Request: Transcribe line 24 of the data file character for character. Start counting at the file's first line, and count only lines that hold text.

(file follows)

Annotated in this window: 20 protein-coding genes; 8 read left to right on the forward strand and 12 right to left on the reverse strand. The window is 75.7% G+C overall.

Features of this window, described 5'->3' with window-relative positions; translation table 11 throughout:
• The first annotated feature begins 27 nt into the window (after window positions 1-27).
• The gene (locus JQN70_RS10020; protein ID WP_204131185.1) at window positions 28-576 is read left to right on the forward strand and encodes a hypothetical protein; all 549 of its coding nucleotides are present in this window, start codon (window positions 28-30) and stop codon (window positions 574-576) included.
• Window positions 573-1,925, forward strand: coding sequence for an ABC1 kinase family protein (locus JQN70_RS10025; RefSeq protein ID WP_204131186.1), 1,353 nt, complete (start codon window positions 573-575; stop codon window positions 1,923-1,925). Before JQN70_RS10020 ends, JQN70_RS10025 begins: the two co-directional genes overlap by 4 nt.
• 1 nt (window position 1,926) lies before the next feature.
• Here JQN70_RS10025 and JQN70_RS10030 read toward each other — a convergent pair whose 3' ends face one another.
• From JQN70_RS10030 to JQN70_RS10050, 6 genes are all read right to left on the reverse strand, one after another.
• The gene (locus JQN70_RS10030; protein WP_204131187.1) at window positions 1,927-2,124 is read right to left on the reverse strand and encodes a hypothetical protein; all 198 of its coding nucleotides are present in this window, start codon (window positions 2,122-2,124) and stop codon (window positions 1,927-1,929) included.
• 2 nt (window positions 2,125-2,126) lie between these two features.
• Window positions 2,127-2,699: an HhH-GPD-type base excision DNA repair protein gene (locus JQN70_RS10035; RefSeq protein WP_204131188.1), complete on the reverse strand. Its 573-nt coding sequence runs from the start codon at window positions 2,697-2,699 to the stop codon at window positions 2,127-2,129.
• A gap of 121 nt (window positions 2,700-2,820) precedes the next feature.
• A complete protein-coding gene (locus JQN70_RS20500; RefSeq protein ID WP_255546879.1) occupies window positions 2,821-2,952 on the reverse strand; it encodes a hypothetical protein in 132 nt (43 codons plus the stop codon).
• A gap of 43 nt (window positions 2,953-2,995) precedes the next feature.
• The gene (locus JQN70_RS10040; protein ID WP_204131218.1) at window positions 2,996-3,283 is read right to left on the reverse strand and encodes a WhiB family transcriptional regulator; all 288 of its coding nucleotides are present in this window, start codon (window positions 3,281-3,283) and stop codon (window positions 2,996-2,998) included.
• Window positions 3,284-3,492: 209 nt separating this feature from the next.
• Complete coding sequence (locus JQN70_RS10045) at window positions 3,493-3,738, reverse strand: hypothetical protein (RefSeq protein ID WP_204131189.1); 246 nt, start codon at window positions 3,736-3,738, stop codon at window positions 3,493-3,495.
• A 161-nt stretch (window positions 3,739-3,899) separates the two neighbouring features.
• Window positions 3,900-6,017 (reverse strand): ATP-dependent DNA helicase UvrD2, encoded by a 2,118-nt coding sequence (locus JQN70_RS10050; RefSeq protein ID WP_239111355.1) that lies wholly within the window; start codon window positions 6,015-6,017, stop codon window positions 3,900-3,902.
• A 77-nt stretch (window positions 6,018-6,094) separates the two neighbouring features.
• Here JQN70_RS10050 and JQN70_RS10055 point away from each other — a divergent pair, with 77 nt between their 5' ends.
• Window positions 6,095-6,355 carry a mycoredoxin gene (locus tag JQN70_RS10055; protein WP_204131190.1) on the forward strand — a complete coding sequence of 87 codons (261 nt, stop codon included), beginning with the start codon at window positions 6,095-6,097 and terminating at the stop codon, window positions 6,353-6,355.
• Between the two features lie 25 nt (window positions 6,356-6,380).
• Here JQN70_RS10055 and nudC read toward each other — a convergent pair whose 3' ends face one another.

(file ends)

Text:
• Here JQN70_RS10055 and nudC read toward each other — a convergent pair whose 3' ends face one another.